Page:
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What's New

With temperatures dropping, this month's On the Radar has some information to help tenants stay warm.

Getting separated or divorced can be one of the most stressful times in a person's life. And more than half of the people in Ontario's family courts are representing themselves, often because they can't afford a lawyer.

To help address this problem, some lawyers now offer "unbundled" or "limited scope" services for people who can't afford to hire them for the whole case.

This month's On the Radar explains how this works.

CLEO's Board of Directors is pleased to announce that our executive director, Julie Mathews, is this year's recipient of the Guthrie Award. The Guthrie is awarded by The Law Foundation of Ontario, and acknowledges the contribution of individuals and organizations to access to justice and excellence in the legal profession.

It's almost time to elect the next federal government. But people who are young, homeless, have been evicted, or have no permanent address may not be on the voters' list.

This month's On the Radar looks at what they can do if they want to vote.

There was good news this summer for refugees from countries on the government's Designated Country of Origin (DCO) list.

The Federal Court said that DCO claimants can now appeal to the Refugee Appeal Division of the Immigration and Refugee Board, if the Refugee Protection Division refuses their claim.

This month's On the Radar explains why this is an important decision.

Many people with low incomes have little access to regular types of credit like bank loans and credit cards. So when they can't pay the rent or have an unexpected expense, they're often forced to get short-term loans from payday lenders.

Until August 14, the provincial government is asking for public input on whether the rules about payday lenders should be changed. This month, On the Radar looks at some of the problems with the current rules.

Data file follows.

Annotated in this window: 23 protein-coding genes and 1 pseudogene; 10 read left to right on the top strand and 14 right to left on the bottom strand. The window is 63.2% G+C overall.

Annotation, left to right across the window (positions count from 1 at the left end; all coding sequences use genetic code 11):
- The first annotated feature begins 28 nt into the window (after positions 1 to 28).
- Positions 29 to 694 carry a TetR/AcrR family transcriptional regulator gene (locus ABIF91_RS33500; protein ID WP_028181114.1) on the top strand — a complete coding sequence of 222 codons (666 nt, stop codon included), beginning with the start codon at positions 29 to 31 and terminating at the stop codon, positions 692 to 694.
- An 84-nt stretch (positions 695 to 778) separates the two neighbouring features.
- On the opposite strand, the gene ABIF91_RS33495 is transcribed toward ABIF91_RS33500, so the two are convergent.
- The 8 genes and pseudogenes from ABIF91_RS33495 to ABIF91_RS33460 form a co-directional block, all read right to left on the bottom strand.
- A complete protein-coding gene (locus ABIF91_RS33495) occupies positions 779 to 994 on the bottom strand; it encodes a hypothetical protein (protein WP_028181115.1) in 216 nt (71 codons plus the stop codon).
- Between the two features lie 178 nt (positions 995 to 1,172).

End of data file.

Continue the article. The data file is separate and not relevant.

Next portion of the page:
It's that time of year when keeping cool at home can become a challenge – at least on some days and in some parts of the province.

This month's On the Radar looks at some of the legal issues that tenants can face when trying to stay cool.

Many workers in Ontario have the right to take time off work for illness or other urgent situations without losing their jobs.

This month's On the Radar highlights rules in the Employment Standards Act (ESA) about taking an unpaid leave from work.

For centuries, landlords had a legal right called "distress" which let them take a tenant's personal property if the tenant failed to pay the rent. While Ontario banned this in 1970, there are still situations where landlords can take or throw out a tenant's belongings.

As the spring moving season is upon us, this month's On the Radar reviews some of the legal rules that protect tenants' belongings.

Many workers in Ontario are owed money by employers who have not followed the law, sometimes paying less than minimum wage or failing to pay overtime or vacation pay.

This month's On the Radar talks about recent changes to the Employment Standards Act that increase the amount an employer can be ordered to pay and give workers more time to make a claim.

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